A grant proposal is a written argument to convince a funder that your project deserves a grant award. It must be logical and well documented. It must align with the funder’s interests and giving patterns.
“Those are the basics,” said Barbara Floersch, executive director of The Grantsmanship Center in Los Angeles, Calif. “But getting your proposal to the top of the stack of applications takes more. You’ve got to deliver your message concisely and powerfully. You can’t dither.”
Floersch suggests using a deductive (as opposed to inductive) writing style. In deductive writing, you state the point clearly in the first sentence of a paragraph and use the remainder of the paragraph to support and document your point. In an inductive approach, you build up to the point, stating it as a conclusion at the end of the paragraph.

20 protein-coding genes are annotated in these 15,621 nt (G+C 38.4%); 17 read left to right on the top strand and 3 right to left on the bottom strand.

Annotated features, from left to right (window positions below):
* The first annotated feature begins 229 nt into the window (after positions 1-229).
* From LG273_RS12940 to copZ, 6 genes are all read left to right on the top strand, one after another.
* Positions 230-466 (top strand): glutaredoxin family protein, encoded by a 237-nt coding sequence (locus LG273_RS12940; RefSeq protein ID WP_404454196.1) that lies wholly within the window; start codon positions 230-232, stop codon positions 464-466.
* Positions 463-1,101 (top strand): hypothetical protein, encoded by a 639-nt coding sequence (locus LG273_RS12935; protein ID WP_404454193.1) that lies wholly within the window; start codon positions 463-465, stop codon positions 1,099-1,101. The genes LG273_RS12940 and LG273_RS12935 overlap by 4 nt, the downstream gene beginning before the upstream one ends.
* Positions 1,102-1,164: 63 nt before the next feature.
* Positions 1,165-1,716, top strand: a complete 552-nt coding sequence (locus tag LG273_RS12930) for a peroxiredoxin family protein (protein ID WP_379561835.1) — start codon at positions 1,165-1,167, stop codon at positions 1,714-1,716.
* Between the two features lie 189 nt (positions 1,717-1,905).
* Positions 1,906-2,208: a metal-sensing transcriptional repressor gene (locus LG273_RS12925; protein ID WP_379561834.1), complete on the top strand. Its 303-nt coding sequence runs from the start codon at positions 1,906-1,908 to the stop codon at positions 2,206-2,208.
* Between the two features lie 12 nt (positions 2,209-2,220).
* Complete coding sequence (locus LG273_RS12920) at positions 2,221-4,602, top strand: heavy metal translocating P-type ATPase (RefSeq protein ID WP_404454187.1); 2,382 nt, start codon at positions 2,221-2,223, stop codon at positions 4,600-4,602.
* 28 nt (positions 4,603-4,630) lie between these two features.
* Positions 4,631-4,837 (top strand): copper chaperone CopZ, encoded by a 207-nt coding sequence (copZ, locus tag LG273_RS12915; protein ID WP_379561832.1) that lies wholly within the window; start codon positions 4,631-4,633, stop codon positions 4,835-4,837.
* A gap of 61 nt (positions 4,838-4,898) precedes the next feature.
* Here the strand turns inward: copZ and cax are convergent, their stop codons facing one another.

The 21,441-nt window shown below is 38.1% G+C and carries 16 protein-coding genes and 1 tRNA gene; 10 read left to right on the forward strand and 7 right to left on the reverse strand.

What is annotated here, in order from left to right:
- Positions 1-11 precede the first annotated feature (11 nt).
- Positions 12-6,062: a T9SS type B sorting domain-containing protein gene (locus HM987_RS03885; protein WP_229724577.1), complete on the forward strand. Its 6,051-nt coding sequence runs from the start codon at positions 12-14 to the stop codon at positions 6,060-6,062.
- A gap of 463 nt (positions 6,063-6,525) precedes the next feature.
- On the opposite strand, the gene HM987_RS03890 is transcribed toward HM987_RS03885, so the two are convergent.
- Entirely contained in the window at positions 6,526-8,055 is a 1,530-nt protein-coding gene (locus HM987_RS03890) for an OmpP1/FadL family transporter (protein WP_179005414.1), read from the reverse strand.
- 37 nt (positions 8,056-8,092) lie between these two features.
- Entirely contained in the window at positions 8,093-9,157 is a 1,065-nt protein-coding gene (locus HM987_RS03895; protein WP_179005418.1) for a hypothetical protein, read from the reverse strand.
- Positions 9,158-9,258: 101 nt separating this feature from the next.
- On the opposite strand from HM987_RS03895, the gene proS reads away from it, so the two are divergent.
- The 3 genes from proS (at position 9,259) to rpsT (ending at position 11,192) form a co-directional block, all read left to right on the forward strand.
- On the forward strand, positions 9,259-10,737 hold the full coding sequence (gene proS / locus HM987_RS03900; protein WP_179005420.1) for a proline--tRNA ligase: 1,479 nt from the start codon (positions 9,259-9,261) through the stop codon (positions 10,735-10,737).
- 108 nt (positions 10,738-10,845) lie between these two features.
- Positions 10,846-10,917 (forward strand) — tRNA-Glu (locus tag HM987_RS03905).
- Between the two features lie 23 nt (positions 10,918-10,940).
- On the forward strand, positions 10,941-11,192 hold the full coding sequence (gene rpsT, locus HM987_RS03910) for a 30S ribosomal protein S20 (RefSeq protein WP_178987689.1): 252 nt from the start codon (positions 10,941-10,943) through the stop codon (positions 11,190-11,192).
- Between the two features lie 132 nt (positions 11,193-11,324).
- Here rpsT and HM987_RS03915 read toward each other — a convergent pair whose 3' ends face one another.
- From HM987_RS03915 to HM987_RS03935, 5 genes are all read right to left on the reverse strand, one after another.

Floersch said she prefers deductive writing for grant proposals because:
- It cuts to the chase, delivering information more accessibly and powerfully;
- It makes it easier for reviewers to quickly check the logic of your argument before diving in for a deep read; and,
- If reviewers need to recheck a point when studying your proposal, a deductive style makes it easier for them to find it.
“Don’t make reviewers slog through a paragraph wondering what you’re trying to tell them. It’s not about the drama of a tense buildup and a startling conclusion. It’s about clarity and ease of access to information,” said Floersch.